In modern terms the football journey taken by Scottish international half back, Neil McBain, would be considered to be wracked by controversy. Not only did he cross the Merseyside divide, leaving Everton to join Liverpool (by way of Perth), but he had earlier played for Manchester United, thus traversing three of England’s most hotly contested rivalries. Yet it was his transfer to Everton in January 1923 that attracted most controversy.
The elegant wing half (though some said too elegant) had handed in a transfer request at Old Trafford, having fallen out with United’s perfidious management. The United board held out for a fee that was described in one newspaper to be ‘so sustainable that it quickly frightened possible buyers away, and as the present fee, at any rate, there is no likelihood of the player joining the Everton camp.’ Yet the Everton board eventually submitted to pay a huge £4,000 fee for the player. The news of his impending departure from Old Trafford precipitated a public meeting to protest at the deal, and more than 1,000 angry United fans turned up. It was to no avail and over the following four years McBain was to make more than 100 appearances in the royal blue shirt of Everton.
McBain had started his career with Ayr United and acquired a reputation as a ball playing halfback. This was enhanced after the move to United in 1921, although, as the football historian Percy Young sharply pointed out, ‘his meticulous talent were found to be out of place [at Old Trafford].’ At Everton, however, the football philosophy was different. The aim was to build from the back, playing short passes and breaking with subtlety and verve. They would finish 1922/23 fifth and seventh a year later, although it was believed they played better football then (they also won two more points than the previous year). ‘No team in the country has served up more delightful football than Everton,’ reported the Athletic News.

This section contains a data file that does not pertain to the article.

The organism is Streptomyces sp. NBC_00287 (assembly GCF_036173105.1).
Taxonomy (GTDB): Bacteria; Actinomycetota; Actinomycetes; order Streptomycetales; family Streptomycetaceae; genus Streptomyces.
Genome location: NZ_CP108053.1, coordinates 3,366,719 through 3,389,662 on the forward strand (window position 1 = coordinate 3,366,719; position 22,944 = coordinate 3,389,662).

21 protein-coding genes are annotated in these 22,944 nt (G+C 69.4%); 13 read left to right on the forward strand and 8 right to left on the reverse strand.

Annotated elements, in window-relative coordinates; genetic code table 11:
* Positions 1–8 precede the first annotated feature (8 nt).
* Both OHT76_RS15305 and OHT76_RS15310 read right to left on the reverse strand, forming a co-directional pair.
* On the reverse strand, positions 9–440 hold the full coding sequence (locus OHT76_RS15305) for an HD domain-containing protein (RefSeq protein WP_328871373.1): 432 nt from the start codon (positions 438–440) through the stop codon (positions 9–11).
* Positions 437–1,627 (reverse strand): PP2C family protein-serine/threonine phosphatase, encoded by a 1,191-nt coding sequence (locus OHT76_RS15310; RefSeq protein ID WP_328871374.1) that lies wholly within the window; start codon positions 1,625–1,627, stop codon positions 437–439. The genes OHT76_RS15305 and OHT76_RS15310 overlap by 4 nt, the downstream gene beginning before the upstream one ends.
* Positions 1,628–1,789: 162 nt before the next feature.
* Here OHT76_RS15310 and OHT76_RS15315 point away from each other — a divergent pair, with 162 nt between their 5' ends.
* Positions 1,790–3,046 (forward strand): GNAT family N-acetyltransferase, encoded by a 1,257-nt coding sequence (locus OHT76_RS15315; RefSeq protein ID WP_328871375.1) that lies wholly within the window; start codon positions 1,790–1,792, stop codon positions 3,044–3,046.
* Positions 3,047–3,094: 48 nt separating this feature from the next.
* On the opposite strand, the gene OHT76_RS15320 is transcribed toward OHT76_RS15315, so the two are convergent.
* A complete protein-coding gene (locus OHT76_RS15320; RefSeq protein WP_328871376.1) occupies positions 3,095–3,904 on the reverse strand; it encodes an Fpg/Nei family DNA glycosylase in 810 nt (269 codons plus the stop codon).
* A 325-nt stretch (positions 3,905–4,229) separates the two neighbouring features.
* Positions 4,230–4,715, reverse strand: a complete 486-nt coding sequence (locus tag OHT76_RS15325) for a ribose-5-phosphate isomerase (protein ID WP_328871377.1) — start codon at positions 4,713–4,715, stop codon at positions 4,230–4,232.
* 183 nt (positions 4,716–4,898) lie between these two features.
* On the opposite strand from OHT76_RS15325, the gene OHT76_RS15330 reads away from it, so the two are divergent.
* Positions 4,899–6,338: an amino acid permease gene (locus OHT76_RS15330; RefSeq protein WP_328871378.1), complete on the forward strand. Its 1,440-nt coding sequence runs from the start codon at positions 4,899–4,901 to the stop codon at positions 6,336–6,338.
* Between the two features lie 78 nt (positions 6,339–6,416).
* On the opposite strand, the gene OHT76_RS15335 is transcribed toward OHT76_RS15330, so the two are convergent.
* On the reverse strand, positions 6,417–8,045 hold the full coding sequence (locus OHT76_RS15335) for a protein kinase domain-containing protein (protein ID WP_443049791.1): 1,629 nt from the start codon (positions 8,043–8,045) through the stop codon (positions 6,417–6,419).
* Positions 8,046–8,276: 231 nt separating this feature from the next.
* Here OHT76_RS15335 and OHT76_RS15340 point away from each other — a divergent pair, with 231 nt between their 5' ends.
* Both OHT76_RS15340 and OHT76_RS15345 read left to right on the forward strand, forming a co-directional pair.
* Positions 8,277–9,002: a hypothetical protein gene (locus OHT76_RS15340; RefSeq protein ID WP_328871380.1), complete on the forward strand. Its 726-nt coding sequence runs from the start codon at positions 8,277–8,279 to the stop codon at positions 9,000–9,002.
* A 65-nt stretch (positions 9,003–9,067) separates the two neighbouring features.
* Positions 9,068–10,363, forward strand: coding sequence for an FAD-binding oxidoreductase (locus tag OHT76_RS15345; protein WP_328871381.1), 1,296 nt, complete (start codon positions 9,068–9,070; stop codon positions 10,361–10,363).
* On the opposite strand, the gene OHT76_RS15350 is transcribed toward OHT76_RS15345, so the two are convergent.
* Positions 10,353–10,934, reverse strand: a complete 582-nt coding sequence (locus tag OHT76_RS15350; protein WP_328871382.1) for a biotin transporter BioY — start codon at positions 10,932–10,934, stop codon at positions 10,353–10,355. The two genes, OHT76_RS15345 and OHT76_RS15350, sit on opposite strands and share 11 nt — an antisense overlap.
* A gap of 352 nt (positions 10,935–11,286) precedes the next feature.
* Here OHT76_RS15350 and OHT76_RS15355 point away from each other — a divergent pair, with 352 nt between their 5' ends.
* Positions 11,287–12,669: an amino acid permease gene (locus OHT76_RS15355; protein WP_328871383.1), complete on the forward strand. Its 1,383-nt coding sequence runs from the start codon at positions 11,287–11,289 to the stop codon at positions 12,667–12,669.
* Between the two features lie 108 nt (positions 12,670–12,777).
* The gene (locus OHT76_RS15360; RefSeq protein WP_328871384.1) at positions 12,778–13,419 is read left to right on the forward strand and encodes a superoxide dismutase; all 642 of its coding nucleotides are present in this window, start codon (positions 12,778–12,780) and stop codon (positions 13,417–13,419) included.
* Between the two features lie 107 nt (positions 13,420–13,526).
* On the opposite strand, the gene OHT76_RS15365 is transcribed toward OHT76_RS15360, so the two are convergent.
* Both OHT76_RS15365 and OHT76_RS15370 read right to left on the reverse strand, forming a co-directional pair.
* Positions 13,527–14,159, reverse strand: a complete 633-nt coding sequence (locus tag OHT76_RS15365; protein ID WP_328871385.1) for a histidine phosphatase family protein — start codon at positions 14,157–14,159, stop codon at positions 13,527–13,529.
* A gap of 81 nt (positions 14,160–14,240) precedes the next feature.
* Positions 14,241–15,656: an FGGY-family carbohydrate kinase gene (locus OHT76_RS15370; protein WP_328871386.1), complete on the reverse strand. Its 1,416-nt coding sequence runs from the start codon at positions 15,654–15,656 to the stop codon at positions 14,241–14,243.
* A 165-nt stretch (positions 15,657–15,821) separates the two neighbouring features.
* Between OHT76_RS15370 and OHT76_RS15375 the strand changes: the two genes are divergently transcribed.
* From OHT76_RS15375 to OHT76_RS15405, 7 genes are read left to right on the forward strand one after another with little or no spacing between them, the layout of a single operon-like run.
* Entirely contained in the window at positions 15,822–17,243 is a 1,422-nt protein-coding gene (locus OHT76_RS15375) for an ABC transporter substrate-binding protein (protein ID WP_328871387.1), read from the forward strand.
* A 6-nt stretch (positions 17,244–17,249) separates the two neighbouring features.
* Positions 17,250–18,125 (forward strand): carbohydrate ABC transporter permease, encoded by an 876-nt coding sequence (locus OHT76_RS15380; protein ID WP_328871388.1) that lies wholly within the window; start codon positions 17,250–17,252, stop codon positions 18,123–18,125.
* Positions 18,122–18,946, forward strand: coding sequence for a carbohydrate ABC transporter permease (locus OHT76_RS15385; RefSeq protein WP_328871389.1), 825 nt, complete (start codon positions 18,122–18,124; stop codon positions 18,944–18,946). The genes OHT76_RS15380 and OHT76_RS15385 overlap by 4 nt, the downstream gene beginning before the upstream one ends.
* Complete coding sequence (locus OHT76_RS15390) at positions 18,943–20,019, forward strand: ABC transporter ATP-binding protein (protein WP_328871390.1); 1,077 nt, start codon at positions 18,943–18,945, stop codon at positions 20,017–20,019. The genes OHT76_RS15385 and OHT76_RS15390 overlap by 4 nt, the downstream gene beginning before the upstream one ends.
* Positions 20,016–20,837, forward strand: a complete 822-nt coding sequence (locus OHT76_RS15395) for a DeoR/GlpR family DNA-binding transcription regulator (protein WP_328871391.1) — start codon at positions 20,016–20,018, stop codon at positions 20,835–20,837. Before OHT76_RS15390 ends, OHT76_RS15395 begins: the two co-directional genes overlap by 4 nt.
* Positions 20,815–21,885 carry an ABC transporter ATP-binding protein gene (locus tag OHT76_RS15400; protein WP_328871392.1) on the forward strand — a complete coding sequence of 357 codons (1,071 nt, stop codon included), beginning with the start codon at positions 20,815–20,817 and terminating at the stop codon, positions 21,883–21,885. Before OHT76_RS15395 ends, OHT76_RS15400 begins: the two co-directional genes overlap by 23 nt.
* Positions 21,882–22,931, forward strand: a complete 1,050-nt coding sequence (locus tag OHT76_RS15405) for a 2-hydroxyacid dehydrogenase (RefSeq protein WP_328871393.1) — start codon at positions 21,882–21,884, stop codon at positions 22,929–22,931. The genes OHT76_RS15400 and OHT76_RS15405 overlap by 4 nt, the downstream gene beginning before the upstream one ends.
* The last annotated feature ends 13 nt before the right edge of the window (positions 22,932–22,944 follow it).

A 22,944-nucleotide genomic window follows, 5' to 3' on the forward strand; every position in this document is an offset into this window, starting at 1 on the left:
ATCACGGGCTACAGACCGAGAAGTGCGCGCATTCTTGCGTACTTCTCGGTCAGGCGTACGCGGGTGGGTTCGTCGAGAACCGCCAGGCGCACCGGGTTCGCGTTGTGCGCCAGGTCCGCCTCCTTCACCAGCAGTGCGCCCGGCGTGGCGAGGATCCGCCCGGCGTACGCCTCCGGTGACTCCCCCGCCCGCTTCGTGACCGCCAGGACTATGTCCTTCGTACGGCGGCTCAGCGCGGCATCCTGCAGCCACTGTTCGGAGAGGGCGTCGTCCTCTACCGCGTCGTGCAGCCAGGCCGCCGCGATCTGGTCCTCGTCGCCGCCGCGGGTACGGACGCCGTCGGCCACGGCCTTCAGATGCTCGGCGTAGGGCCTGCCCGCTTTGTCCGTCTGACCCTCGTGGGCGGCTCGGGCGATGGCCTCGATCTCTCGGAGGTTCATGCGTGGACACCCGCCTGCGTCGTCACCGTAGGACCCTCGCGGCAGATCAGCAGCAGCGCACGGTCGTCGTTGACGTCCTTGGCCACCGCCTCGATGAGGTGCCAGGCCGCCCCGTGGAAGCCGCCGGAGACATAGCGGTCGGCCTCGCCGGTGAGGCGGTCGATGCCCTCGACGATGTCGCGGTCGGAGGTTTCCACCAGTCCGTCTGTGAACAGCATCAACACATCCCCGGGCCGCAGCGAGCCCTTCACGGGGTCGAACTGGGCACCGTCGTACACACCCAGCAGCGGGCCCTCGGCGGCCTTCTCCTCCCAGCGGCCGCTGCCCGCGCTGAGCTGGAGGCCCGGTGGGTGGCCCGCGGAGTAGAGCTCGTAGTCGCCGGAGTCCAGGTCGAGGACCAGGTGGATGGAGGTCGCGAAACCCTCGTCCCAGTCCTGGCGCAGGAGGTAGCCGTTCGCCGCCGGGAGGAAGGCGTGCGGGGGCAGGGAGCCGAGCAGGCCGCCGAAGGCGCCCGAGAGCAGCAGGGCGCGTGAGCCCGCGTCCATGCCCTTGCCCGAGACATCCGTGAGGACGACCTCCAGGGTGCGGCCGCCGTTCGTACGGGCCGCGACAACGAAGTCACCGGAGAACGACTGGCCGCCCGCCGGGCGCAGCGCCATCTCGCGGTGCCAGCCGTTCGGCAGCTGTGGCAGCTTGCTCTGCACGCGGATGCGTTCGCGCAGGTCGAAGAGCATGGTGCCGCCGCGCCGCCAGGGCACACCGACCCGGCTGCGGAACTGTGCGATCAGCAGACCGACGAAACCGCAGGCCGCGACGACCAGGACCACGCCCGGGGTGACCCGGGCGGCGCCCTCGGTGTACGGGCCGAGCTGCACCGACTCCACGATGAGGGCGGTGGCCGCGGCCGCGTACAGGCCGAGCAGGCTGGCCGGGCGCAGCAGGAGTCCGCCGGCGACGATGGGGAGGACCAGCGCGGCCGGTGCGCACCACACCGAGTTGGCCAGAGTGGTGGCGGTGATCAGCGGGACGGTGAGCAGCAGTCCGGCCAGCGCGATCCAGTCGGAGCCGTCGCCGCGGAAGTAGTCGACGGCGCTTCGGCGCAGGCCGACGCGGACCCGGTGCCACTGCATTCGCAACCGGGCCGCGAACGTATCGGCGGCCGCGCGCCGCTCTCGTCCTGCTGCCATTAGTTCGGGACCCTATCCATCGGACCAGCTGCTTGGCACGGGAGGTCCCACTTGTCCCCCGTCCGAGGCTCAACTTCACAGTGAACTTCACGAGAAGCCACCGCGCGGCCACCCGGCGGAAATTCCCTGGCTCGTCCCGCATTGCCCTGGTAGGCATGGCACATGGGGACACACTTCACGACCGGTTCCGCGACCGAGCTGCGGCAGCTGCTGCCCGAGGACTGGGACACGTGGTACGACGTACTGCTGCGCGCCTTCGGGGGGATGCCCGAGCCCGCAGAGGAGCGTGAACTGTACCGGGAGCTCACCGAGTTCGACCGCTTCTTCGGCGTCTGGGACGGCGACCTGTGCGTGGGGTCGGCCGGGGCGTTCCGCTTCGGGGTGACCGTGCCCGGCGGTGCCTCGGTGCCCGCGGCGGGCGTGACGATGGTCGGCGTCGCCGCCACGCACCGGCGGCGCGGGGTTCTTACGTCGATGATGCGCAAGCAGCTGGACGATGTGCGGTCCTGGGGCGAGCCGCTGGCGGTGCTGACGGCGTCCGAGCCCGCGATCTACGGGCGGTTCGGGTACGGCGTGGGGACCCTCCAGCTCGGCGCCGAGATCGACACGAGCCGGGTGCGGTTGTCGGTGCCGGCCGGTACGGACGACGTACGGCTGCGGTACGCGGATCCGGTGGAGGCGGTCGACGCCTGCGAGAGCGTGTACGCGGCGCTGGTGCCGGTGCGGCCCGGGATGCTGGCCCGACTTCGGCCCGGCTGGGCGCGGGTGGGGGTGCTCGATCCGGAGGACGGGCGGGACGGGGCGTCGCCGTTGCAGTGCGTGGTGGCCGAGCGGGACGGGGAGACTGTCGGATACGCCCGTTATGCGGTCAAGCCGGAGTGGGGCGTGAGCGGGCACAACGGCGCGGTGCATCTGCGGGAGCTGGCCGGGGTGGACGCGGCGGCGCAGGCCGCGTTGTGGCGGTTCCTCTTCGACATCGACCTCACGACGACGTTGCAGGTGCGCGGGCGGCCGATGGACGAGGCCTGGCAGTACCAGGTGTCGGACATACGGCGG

In writing about how they played ‘the prettiest football in the league’, the leading football journalist of the era, Ivan Sharpe, pointed to the influence of defenders like McBain. ‘The purpose of Everton is to keep the ball on the ground. Their passes are short and sweet. There is subtlety in attack – mainly because the half-backs (Brown, McBain, and Hart) keep the ball delicately under control in defence and attack, and because in parting they glance it here, glide it there, and, generally, contrive and create, rather than bustle about and bash it to the wings in the manner too prevalent today.’
McBain was a regular until the 1925/26 season after he lost his place to David Bain then suffered injury while playing in the reserves. Local newspapers reported him being ‘desirous’ to return to Scotland and in the summer of 1926 he joined St Johnstone for £1000. This move was short-lived and in March 1928 he returned to Merseyside with Liverpool after St Johnstone had had problems meeting their payments of his transfer fee. He then moved to Watford, in 1929 become their player manager and thus began a 35-year-long managerial career that took him to Luton, Argentina and, finally, back to Ayr, where it had all begun.
In March 1947, aged 51 years and 120 days, McBain then manager of New Brighton, was called into action in the midst of an injury crisis and selected himself in goal for Division Three (North) match against Hartlepool. They lost 3-0 but McBain remains the oldest player to turn out in a Football League match.